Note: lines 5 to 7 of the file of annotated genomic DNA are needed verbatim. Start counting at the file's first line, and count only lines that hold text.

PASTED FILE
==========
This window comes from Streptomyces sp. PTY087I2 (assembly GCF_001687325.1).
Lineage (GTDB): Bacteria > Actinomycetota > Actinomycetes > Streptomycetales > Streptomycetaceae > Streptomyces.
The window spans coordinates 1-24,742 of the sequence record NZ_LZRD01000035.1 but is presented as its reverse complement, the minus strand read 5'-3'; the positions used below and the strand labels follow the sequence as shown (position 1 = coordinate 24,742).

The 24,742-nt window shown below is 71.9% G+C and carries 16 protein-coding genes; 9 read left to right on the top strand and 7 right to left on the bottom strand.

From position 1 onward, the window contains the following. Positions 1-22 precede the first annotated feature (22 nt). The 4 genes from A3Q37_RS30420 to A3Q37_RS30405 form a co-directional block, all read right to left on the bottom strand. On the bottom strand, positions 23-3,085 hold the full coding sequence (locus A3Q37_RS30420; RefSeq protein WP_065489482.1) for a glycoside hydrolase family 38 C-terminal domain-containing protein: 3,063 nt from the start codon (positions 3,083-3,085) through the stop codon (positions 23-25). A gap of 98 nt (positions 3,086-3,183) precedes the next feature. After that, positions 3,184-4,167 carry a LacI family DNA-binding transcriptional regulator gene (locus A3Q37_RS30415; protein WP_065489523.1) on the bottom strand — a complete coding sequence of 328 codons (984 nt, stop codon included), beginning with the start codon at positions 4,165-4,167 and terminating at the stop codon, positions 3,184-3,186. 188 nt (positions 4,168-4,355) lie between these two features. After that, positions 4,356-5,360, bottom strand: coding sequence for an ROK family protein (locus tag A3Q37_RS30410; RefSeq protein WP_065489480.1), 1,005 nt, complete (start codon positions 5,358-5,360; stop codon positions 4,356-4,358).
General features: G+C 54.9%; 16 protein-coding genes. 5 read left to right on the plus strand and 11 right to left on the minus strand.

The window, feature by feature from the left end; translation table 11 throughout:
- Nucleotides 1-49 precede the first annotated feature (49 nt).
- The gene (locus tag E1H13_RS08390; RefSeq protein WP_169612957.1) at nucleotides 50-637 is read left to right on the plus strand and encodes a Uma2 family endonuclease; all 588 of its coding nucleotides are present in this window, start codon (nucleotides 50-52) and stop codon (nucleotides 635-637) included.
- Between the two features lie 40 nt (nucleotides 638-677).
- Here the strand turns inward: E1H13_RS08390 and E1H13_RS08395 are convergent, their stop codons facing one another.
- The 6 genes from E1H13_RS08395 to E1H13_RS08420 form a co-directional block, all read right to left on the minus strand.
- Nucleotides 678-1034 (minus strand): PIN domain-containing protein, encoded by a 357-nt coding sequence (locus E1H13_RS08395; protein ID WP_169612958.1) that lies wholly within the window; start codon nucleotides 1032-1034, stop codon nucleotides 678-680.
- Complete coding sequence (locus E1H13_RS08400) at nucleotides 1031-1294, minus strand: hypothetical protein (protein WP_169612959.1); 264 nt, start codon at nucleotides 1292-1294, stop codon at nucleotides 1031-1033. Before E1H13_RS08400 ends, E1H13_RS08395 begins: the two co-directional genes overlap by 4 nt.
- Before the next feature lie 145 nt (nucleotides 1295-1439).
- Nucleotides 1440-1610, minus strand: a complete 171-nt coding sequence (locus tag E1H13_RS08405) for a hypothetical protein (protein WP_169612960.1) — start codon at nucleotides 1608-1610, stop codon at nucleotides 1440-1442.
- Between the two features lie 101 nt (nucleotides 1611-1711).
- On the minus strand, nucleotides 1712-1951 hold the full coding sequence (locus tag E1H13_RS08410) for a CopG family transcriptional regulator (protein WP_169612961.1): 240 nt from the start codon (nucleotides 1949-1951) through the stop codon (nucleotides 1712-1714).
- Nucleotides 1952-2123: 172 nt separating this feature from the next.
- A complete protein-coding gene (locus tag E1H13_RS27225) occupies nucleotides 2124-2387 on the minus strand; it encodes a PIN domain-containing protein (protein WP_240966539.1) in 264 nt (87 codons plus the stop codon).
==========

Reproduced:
From position 1 onward, the window contains the following. Positions 1-22 precede the first annotated feature (22 nt). The 4 genes from A3Q37_RS30420 to A3Q37_RS30405 form a co-directional block, all read right to left on the bottom strand. On the bottom strand, positions 23-3,085 hold the full coding sequence (locus A3Q37_RS30420; RefSeq protein WP_065489482.1) for a glycoside hydrolase family 38 C-terminal domain-containing protein: 3,063 nt from the start codon (positions 3,083-3,085) through the stop codon (positions 23-25). A gap of 98 nt (positions 3,086-3,183) precedes the next feature. After that, positions 3,184-4,167 carry a LacI family DNA-binding transcriptional regulator gene (locus A3Q37_RS30415; protein WP_065489523.1) on the bottom strand — a complete coding sequence of 328 codons (984 nt, stop codon included), beginning with the start codon at positions 4,165-4,167 and terminating at the stop codon, positions 3,184-3,186. 188 nt (positions 4,168-4,355) lie between these two features. After that, positions 4,356-5,360, bottom strand: coding sequence for an ROK family protein (locus tag A3Q37_RS30410; RefSeq protein WP_065489480.1), 1,005 nt, complete (start codon positions 5,358-5,360; stop codon positions 4,356-4,358).
General features: G+C 54.9%; 16 protein-coding genes. 5 read left to right on the plus strand and 11 right to left on the minus strand.

The window, feature by feature from the left end; translation table 11 throughout: